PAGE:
California Salmon Can Fight (Some) Climate Change Threat By Eating More
The vast majority of the state's 32 species of salmonids are worse off than they were just a few decades ago. Populations have declined, with 15 of the 32 landing on the endangered species list. A comprehensive 2017 report predicted that over the next century, 74% of our salmon and trout could disappear from California.
The losses are associated with vanishing habitats (floodplains, estuaries and lagoons), as cities and agricultural operations have expanded. But the losses are also a result of warming waters.
Salmonids are ectotherms, which means that they need cool water to regulate their body temperature. If they're not sufficiently cooled, their growth can be stunted and their health can suffer, making them more vulnerable to predators and disease. If it's too hot they can also just ... die.
A new study from UC Davis, published in the Canadian Journal of Fisheries and Aquatic Sciences, offers a glimmer of hope, with a caveat.
It found that salmonids can likely thrive in slightly warmer waters, provided they eat like bodybuilders trying to bulk up for a competition.
"WE WERE STUNNED..."
The research team led by Robert Lusardi, a California cold water fish scientist at UC Davis, placed 150 baby coho salmon at 25 different enclosures throughout the Shasta river basin during some of the year's warmest months.
To test a range of temperatures, scientists placed groups of salmon different distances from natural springs, which tend to keep water temperatures lower.
Coho were chosen in part because they're one of the most temperature-sensitive species, stressed by water above 60.8 degrees Fahrenheit.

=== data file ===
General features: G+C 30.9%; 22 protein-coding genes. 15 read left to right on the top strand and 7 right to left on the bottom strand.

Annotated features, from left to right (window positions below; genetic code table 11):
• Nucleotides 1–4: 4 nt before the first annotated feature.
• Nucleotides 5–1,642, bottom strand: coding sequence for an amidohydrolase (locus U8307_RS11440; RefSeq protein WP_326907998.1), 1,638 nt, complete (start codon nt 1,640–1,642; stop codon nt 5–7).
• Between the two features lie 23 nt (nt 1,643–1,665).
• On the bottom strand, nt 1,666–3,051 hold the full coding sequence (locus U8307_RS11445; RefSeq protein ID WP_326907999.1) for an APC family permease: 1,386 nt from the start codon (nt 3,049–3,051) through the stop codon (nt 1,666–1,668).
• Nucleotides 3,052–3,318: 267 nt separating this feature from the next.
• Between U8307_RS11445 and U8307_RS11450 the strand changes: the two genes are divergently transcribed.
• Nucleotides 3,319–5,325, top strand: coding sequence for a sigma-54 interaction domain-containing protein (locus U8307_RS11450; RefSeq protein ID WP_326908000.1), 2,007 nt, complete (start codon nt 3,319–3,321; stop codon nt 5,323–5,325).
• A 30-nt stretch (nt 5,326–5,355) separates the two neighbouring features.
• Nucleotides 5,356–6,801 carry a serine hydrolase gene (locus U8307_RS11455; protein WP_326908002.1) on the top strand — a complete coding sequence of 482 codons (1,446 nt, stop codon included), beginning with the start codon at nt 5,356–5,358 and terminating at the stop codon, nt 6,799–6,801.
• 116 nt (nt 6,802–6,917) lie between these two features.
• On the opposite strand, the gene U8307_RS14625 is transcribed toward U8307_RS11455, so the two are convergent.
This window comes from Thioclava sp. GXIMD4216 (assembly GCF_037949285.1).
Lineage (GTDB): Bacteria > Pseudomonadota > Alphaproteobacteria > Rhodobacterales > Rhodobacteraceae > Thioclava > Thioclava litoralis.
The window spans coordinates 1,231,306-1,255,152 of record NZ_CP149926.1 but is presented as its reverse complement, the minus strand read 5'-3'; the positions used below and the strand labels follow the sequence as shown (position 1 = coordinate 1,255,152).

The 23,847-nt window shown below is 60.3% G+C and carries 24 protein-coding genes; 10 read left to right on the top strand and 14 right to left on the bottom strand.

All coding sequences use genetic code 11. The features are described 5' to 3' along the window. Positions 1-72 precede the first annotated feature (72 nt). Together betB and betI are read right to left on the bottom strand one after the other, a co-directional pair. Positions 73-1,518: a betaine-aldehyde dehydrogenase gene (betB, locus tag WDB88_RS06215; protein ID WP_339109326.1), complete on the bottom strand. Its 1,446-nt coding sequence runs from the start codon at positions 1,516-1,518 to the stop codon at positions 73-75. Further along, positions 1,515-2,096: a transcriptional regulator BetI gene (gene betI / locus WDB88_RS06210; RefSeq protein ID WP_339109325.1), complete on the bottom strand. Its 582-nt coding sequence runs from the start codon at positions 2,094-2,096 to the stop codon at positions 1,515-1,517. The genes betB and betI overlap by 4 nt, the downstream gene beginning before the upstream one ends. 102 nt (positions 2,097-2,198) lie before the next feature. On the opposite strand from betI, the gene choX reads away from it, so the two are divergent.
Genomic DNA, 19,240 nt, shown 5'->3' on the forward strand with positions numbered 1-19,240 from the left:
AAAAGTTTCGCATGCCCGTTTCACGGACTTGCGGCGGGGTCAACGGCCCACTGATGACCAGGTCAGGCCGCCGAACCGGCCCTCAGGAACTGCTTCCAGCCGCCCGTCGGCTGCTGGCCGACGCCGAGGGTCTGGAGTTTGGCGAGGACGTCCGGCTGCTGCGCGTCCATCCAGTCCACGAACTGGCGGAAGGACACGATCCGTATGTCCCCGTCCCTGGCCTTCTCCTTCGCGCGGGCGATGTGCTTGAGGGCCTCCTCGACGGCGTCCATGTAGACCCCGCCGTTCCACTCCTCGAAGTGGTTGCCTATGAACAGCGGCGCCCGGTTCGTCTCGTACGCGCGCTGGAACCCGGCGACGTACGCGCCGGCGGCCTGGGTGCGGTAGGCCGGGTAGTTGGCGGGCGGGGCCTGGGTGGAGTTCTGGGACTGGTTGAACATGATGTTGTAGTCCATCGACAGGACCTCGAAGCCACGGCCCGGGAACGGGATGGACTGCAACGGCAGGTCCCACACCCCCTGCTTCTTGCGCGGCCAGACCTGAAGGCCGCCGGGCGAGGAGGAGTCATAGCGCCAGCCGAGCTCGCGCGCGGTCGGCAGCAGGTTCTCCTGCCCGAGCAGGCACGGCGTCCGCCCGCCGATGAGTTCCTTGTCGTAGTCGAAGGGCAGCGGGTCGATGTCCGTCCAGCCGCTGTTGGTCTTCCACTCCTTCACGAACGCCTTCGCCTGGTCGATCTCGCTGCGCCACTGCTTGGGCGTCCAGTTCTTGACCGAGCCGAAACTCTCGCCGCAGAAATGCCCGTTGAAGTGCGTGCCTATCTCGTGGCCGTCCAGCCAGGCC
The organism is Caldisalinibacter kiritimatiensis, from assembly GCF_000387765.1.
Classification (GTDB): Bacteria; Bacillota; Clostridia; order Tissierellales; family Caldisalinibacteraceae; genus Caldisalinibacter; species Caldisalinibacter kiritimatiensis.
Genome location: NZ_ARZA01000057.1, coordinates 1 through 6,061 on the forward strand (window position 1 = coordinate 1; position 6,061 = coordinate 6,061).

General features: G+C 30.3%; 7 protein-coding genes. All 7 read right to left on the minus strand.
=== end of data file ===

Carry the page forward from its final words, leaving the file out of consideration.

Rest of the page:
"We went in really thinking that, you know, these fish up in the coldest water near the springs are going to grow really well," said Lusardi.
Over 63 days, scientists monitored water flow and temperature, as well as the amount of food available to the fish. In the end, they found that some of the largest growth rates were among the salmon that experienced the highest average daily temperatures, around 61.8 degrees.
"We were stunned, really blown away when we started removing the enclosures and removing the fish and we found that the fish actually optimized the growth at much warmer water temperatures than we thought," said Lusardi. "The reason they could do that is because they were compensating for those temperatures with food."
Higher temperatures mean higher metabolism, which means higher energy requirements. The fish that were able to eat enough, bulked up.
However, the team did see a temperature limit.
One group swam through a daily average water temperature of 64.58 degrees. Though they grew as much as the other fish in hot areas, a few of them died. A small change in temperature can make all the difference.
"I think we were surprised by the fact that salmon could grow under these really warm water conditions because they have an abundance of food," said Lusardi. "That's not to suggest that fish are going to be able to eat their way out of warmer water temperatures..."
Even though this study provides a snapshot of salmonid health in warming waters, it's by no means all encompassing.
It's unclear if those baby coho that gorged themselves to survive would have stayed in the warmer, more stressful conditions if they weren't caged, or if they would have tried to migrate elsewhere for cooler waters.
Or whether salmonid food — freshwater shrimp, mayflies and midges, in this case — will hold up as our world continues to warm.
The 2017 state of the salmonid report, of which Lusardi was a contributor, recommends rebuilding and maintaining habitats lost to development in an effort to offer salmonids as many places as possible to find optimal conditions.